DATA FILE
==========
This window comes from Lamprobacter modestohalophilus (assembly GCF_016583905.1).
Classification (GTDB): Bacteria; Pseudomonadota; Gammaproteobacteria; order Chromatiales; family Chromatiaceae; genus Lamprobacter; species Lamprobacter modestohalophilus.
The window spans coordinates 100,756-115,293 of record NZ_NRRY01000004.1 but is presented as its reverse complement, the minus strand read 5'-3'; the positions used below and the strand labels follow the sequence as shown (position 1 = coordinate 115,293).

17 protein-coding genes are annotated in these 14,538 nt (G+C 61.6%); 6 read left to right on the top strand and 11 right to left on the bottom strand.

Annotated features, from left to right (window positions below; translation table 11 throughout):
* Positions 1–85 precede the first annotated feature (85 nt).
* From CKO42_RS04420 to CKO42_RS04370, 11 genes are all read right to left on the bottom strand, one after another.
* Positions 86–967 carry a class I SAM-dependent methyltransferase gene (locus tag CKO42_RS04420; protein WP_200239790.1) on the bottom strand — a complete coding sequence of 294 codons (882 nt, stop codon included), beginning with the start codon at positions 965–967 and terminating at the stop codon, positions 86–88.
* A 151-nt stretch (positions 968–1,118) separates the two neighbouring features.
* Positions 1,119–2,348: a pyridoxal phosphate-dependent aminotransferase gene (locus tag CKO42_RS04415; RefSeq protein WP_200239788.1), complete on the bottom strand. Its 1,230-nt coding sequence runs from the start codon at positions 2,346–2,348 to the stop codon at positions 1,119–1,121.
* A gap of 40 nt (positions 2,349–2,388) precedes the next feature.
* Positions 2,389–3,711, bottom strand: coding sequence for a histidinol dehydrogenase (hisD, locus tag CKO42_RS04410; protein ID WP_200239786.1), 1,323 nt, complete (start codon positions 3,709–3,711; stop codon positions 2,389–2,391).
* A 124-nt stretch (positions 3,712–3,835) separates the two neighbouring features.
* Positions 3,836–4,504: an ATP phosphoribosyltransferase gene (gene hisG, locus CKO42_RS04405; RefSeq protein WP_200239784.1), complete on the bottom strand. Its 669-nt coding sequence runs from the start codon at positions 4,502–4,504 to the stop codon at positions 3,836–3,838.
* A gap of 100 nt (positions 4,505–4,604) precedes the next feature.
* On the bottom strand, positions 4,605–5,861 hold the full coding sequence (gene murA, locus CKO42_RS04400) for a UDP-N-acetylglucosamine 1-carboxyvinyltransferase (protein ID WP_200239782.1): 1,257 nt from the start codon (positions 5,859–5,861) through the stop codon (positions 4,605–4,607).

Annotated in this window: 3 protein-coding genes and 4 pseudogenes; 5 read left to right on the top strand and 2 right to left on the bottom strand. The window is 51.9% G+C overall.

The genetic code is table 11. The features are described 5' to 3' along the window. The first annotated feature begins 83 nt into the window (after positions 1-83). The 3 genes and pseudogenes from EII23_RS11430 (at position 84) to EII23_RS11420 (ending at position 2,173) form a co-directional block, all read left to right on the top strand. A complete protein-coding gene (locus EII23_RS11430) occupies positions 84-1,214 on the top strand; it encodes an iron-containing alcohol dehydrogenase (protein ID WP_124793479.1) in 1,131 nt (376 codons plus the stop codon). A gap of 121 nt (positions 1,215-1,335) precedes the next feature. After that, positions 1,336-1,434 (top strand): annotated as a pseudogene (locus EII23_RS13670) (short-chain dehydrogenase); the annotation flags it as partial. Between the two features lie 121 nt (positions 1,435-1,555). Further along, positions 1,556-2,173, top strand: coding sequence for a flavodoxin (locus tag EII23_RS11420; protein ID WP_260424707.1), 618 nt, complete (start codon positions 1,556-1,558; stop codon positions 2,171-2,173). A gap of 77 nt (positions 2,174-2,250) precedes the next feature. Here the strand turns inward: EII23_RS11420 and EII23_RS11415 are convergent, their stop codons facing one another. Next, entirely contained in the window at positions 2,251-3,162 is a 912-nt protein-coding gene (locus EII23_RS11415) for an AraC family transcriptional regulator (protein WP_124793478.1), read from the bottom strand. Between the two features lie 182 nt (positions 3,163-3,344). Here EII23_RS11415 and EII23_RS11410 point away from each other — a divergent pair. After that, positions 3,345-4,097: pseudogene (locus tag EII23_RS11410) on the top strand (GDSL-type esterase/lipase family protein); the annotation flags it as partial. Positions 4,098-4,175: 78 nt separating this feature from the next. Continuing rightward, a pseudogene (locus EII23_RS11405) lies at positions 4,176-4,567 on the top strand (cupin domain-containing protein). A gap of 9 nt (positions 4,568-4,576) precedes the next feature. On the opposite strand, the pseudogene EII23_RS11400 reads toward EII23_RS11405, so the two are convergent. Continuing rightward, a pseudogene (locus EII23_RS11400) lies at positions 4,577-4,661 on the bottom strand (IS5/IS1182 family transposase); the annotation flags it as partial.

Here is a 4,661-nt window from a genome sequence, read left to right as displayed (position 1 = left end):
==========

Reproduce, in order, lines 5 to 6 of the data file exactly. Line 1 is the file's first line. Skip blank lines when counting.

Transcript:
Annotated features, from left to right (window positions below; translation table 11 throughout):
* Positions 1–85 precede the first annotated feature (85 nt).